My dear Xantippe, it's quite well to speak and with moderation; but
listen to me in your turn. I didn't propose this marriage. Sophronine
and Aglaea love each other and are worthy of each other. I've already
given you all the wealth that I could grant you under the laws. I am
giving almost all which remains to me to the daughter of my friend.
The little I am keeping will suffice for me. I have neither doctors to
pay, because I am sober, nor lawyers, because I have no debts. With
regard to the philosophy for which you reproach me it teaches me how
to suffer the indignities of Anitus and your reproaches. To love you
despite your temper. (he leaves)

The old fool! I have to respect him despite himself, for after all,
there's I don't know what of grandeur in his folly. The calm of his
extravagances enrages me. It's useless for me to scold him; I waste my
efforts. I've been screaming at him for thirty years, and when I've
really screamed he overawes me and I am really confounded. Could he
have something in his soul superior to mine?

DRIXA: (entering)
Well, Madam Xantippe! See how you are mistress in your own house! Fie!
How cowardly to allow oneself to be governed by one's husband! This
cursed Socrates has carried off this handsome boy whose fortune I
wanted to make! The traitor! He will pay me for that!

My poor Madame Drixa, don't be angry with my husband. I am
sufficiently angry with him. He's an imbecile, I know that very well.
But at bottom, he's got the best heart in the world. There's no malice
in him. He commits every possible stupidity without intending any
trickery and with so much integrity that it's disarming. Anyway, he's
headstrong like a mule. I've spent my life torturing him; I've even
beaten him sometimes. Not only have I been unable to correct him, I
haven't even been able to anger him. What do you expect me to do?

I will avenge myself, I tell you. I notice under the porticoes his
good friend Anitus and some of ours. Let me alone.

My God! I fear that all these folks may play my husband some trick.
Let's go quickly to warn him. for after all, one cannot help loving

(Exit Xantippe)

Our insults are alike, respected Anitus. You are betrayed like me.
This dishonest man, Socrates, is giving almost all his wealth to
Aglaea only to drive you to despair. You must exact an exemplary

That's indeed my intention; heaven is concerned in it. Since he
disdains me, this man doubtless scorns the gods. Accusations have
already been brought against him; you must help me to renew them.
We'll put him in danger of his life. Then I will offer him my
protection on the condition that he gives me Aglaea and surrenders
your handsome Sophronine to you. That way we will fulfill all our
duties. He will be punished by the fright we have given him. I will
obtain my mistress and you shall have your lover.

You speak like wisdom itself. Some divinity must inspire you. Instruct
us: what must be done?

The judges will soon pass here to go to the Tribunal; Melitus is at
their head.

But that Melitus is a little pedant; an evil man who is your enemy.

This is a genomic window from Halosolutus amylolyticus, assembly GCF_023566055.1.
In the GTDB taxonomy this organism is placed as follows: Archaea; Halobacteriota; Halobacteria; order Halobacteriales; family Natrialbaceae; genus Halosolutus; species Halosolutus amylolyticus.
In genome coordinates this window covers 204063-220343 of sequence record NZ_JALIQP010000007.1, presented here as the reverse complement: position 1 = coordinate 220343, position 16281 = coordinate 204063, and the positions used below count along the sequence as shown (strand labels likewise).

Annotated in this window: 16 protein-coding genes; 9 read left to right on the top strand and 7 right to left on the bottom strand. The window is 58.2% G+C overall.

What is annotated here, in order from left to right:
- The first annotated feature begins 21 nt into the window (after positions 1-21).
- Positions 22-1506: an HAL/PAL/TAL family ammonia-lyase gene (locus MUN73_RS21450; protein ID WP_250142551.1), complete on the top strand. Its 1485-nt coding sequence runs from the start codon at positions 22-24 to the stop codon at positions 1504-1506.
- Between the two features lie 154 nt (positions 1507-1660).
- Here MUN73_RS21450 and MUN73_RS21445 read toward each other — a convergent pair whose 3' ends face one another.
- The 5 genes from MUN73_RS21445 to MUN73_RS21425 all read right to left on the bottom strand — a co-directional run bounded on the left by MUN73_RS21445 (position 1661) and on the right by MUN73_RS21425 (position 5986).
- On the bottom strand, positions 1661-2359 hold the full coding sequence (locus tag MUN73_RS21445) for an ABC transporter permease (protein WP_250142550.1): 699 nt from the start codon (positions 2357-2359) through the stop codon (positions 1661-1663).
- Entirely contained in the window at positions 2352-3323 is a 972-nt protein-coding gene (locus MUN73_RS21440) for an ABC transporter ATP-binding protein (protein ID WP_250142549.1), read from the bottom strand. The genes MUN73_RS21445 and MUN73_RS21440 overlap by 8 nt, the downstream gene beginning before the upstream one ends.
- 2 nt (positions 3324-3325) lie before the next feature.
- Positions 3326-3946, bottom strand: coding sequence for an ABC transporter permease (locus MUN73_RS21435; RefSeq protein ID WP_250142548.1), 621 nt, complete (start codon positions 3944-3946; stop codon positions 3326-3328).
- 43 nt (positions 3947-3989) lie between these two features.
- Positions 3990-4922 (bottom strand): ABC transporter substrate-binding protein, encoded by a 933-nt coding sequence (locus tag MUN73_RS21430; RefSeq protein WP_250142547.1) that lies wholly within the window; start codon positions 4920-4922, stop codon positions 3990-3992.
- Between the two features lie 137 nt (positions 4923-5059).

Yes, but he's even more an enemy of Socrates. He's a hypocritical
rogue who maintains the rights of the Areopagus against me. But we
will join together when it's a question of ruining those false wise
men who are capable of enlightening the people about our conduct.
Listen, my dear Drixa, you are devout.

Yes, assuredly, my lord. I love money and pleasure with all my heart,
but as regards devotion, I will give place to no one.

Go take some devout people with you and when the judges pass by,
scream out against impiety.

Will there be something to gain by it? We are ready.

Yes. But what kind of impiety?

All types. You have only to accuse him boldly of not believing in the
gods. That's the quickest way.

Oh! Let me do it.

You will be perfectly seconded. Go under these porticoes; stir up your
friends. Meanwhile, I am going to instruct some newsmongers of the
controversy, some hack scribblers who often come to dine with me. They
are very despicable people, I admit. But, when they are carefully
directed, on occasion, they can do harm. All means must be used to
make the good cause triumph. Go, my dear friends. Commend yourselves
to Ceres. You will shout on my given signal. It's the sure way of
gaining hearers, and especially to live happily on earth.

(They leave; Nonoti, Chomos and Bertios enter)

Tireless, Nonoti, deep Chomos, fastidious Bertios; have you prepared
against this evil Socrates the little works I ordered?

I have labored, Milord; he won't recover from it.

I have demonstrated the truth against him. He is confounded.

I said only one word in my paper: he is ruined.

Take care, Nonoti. I forbade you to be prolix. You are naturally
boring; you could try the patience of the court.

Milord, I've written only a page. There I prove that the soul is an
infused quintessence; that tails are given to animals to shoo flies;
that love works miracles, and that consequently Socrates is an enemy
of the state who must be exterminated.

You couldn't draw a better conclusion. Go bring your accusation to the
second judge, who is an excellent philosopher. I will answer for it.
You will soon defeat your enemy Socrates.

Milord, I am not his enemy. I am only annoyed that he's got too great